Vinsamlegast notið þetta auðkenni þegar þið vitnið til verksins eða tengið í það: http://hdl.handle.net/1946/16328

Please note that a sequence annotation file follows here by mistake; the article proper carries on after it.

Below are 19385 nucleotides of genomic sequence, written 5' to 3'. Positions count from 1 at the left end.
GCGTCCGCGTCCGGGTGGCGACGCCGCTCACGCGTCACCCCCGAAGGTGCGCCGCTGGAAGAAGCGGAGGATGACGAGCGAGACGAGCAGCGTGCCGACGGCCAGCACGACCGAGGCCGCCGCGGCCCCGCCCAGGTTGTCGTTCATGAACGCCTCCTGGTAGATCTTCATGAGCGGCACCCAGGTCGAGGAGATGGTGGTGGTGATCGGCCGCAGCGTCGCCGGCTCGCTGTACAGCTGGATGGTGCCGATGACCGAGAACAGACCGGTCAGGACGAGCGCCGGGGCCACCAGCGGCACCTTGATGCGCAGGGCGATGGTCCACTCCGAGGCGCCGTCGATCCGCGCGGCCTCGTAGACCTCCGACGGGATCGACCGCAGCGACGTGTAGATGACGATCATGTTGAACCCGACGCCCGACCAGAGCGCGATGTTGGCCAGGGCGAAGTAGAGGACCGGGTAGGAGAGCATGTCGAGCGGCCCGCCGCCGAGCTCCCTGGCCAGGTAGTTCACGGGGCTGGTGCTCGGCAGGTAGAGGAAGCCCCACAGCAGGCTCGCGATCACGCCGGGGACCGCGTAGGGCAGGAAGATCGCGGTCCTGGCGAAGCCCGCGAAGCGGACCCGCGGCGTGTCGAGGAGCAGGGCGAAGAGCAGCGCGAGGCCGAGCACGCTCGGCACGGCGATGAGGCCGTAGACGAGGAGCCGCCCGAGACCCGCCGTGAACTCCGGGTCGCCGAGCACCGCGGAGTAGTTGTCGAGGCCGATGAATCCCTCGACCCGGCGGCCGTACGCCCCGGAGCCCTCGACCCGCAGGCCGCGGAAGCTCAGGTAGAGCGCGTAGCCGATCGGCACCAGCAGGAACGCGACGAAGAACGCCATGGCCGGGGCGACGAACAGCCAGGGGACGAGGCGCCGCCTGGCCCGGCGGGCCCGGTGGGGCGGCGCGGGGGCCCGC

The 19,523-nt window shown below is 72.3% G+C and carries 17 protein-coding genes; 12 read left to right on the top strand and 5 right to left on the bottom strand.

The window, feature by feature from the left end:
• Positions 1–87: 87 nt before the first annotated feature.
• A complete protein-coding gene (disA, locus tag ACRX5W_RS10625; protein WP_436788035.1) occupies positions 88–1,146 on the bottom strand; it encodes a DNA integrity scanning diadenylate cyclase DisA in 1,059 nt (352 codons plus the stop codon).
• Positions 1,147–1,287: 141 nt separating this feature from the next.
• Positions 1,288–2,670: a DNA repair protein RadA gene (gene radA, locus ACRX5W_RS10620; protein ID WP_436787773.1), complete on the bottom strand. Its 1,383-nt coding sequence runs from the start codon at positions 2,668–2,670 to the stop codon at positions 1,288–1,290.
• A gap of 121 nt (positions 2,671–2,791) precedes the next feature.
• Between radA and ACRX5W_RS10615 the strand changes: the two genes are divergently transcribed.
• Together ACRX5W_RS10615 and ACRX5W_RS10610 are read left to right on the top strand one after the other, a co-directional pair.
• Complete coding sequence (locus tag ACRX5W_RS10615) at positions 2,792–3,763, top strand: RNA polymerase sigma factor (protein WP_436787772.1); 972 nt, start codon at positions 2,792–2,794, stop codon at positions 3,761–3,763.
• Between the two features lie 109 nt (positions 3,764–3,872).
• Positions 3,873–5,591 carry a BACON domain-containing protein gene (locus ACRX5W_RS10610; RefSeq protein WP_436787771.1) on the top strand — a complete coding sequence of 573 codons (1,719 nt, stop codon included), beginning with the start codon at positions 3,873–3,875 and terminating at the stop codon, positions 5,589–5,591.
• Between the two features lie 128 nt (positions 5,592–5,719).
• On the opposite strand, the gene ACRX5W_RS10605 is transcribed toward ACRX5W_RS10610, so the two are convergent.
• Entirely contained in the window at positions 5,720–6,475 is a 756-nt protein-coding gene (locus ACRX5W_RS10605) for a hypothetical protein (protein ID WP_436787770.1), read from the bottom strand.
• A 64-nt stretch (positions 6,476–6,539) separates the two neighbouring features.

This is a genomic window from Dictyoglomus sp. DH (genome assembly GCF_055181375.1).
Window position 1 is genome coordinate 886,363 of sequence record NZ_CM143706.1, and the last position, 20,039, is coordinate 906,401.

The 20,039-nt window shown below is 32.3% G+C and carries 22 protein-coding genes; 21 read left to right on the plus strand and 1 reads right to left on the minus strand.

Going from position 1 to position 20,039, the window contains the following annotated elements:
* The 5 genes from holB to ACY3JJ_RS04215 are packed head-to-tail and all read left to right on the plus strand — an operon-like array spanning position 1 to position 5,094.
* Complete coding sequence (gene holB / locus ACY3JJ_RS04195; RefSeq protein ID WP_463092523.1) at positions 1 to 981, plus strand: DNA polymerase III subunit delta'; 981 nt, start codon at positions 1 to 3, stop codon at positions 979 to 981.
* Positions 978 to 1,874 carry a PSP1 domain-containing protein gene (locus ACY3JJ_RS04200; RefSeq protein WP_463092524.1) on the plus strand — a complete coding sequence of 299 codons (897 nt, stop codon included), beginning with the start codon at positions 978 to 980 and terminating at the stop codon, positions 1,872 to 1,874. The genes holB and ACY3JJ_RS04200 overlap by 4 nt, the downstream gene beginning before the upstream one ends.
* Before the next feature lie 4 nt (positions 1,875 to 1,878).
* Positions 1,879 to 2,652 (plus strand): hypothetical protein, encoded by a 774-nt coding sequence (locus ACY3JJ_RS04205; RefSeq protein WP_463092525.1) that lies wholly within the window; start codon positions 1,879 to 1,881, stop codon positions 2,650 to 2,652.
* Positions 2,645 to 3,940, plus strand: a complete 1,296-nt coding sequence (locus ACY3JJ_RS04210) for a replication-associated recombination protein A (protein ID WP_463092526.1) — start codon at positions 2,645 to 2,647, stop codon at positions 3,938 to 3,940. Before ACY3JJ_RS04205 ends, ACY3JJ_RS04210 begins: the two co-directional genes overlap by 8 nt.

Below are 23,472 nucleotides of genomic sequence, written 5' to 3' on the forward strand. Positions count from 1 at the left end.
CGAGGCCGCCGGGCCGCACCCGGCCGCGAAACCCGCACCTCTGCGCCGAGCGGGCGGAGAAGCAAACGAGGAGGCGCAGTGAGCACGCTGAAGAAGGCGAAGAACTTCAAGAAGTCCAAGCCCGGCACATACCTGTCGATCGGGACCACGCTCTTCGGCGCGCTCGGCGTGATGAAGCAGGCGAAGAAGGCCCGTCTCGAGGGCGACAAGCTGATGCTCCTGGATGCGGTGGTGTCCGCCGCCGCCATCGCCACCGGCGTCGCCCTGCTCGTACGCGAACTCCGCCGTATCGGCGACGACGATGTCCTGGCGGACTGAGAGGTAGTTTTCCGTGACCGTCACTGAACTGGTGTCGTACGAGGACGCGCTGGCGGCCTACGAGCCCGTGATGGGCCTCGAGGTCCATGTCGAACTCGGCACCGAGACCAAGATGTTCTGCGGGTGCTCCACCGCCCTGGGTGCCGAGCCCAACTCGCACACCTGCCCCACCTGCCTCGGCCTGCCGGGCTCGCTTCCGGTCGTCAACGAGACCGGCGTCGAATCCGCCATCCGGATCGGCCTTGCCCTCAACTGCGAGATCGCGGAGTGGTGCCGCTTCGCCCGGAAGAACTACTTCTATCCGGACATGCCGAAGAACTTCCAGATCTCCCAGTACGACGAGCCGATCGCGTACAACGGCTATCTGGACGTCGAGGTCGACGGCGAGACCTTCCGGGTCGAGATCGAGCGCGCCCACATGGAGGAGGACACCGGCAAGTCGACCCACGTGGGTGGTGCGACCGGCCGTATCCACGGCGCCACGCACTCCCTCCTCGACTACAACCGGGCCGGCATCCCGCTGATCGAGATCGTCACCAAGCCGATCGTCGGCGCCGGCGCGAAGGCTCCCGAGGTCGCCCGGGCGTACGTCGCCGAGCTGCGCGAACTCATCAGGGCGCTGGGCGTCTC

Natterins are a recently discovered gene family from the venom gland of Thalassophryne nattereri. Natterin proteins contain a lectin-like domain and a pore-forming toxin-like domain and can cause edema and pain due to their kiniogenase activity. Several natterin-like genes have been found in non-toxic fish species and this indicates other functions of natterin in fish than toxicity. Recently, natterin was found in Arctic charr during a transcriptome study on the different morphs from Lake Thingvallavatn (South Iceland). This species is highly polymorphic and in Lake Thingvallavatn four phenotypic morphs have evolved (small benthic (SB), large benthic (LB), Murta (limnetic, M) and piscivorous limnetic (PI) morph). The transcriptome data revealed that natterin is differentially expressed between the different charr morphs and this lead us to investigate its role in charr in more detail. Charr was found to have at least three natterin paralogues and primers binding the conserved region (general natterin) as well as the different paralogues were designed to examine natterin expressions using quantitative real-time PCR(qPCR). We found that natterin (both general and paralogues) was expressed during embryonic development and the expression was significantly different between morphs (highest in SB) and timepoints (highest in early stages). While general natterin was highest expressed in SB at the early timepoints, the expression of paralogues 1 and 3 was constitutive and the expression of paralogue 2 increased in the later stages in SB. In adult fish tissues the expression of general natterin was highest in the gills whereas natterin paralogue 1 was highest expressed in the kidney and paralogues 2 & 3 in the skin. Natterin paralogue 2 showed the highest expression level during development and in adult fish compared to the other paralogues. However, the observed expression differences of general natterin could not be explained by the differentially expressed paralogues, suggesting the presence of other natterin paralogues or genes in Arctic charr. These results indicate a role of natterin both during Arctic charr embryonic development and in adult fish.